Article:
The charges were lodged against Father Patrick McCabe in 1988, but the gardai didn't know where he was and they couldn't call him in for an interview and there you have it.
Between 1973 through 1981, he was a priest in Dublin. Six men came forward in 1988 to say that they were abused by McCabe. By that time, McCabe was ministering to Californians. What are the chances that the diocese moved him out, as they did with so many other pedophile priests?
The first allegation came up in 1987, at which time you'd think the Catholic Church would have been able to tell An Garda Siochana where one of its clergymen was residing. They must have been able to locate McCabe, as he left the priesthood in 1988 and it's all a bit too coincidental to be blind luck.
It took Interpol until 2003 to trace the ex-priest to the San Francisco area. It took gardai another four years to arrange an overseas trip, but they did finally speak to him. The next thing anyone knew, there were warrants issued for his arrest.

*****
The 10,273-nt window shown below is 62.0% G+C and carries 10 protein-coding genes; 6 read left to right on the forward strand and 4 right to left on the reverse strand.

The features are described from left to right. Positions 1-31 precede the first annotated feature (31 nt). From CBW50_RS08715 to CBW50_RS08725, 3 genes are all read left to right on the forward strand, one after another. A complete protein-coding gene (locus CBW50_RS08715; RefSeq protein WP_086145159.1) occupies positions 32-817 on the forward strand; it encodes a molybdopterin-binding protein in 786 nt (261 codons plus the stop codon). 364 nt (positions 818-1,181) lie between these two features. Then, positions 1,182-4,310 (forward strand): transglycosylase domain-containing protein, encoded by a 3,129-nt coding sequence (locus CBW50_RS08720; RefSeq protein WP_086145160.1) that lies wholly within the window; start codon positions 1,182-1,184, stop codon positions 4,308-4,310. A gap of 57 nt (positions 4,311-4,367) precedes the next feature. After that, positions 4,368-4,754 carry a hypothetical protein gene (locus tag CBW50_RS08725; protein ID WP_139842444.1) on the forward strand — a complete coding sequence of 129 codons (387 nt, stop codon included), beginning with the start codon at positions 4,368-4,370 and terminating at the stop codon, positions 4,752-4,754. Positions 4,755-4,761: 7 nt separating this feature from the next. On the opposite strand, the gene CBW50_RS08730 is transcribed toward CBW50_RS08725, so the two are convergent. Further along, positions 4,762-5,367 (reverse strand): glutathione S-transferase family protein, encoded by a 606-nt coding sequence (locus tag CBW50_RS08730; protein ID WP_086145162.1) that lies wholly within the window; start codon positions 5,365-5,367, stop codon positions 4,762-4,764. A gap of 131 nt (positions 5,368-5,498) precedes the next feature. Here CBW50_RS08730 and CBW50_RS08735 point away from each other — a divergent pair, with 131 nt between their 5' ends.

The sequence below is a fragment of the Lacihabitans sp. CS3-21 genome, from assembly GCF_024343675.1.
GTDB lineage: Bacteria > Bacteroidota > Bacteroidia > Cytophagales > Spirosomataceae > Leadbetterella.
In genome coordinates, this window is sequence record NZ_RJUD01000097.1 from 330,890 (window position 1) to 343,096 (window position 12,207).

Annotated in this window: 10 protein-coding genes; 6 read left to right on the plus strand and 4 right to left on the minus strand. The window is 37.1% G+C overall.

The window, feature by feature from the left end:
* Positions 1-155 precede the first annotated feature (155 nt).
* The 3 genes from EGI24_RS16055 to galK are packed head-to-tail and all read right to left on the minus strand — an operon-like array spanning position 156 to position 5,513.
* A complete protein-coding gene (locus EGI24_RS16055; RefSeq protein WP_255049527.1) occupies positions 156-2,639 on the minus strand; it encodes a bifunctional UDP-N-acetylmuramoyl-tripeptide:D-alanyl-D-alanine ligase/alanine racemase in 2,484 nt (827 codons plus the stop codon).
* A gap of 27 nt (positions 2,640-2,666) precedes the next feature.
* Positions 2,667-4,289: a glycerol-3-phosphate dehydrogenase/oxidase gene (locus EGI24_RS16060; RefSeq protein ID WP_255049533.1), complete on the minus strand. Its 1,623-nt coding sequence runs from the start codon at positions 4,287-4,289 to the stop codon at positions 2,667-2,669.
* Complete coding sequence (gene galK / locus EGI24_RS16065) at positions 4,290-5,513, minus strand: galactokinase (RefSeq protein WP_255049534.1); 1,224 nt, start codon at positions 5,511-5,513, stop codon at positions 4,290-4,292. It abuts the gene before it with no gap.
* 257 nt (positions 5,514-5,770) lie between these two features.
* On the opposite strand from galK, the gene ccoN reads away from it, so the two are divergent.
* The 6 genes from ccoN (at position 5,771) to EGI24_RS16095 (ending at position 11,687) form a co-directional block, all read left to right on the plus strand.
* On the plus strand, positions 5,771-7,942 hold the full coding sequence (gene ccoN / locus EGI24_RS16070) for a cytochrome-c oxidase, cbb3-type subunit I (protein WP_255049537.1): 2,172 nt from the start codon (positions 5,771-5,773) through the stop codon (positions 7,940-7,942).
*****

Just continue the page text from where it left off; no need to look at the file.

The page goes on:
Easy enough to avoid being incarcerated by avoiding trips to Ireland. Once Irish authorities figured that out three years on, they requested his extradition.
Mr. McCabe's lawyers have painted their client as a frail, elderly man of 74 who's had no brush with American law and couldn't everyone just leave him alone to live out his golden years in peace?
Should the American judge not buy the sympathy ploy, which plays well in Ireland but not so well in the States, they'd like to point out that there's really not any such law in America that's quite like the Irish law regarding indecent assault, so he can't be extradited.
Child molestation by a priest is pretty much understood across national borders. What one nation chooses to call the offense doesn't make it any less an offense, and it's a crime wherever it occurs.
Don't do the crime if you can't do the time. Even if the time comes when you're old and comfortable and don't much want to go to prison back home where pedophile priests aren't particularly popular.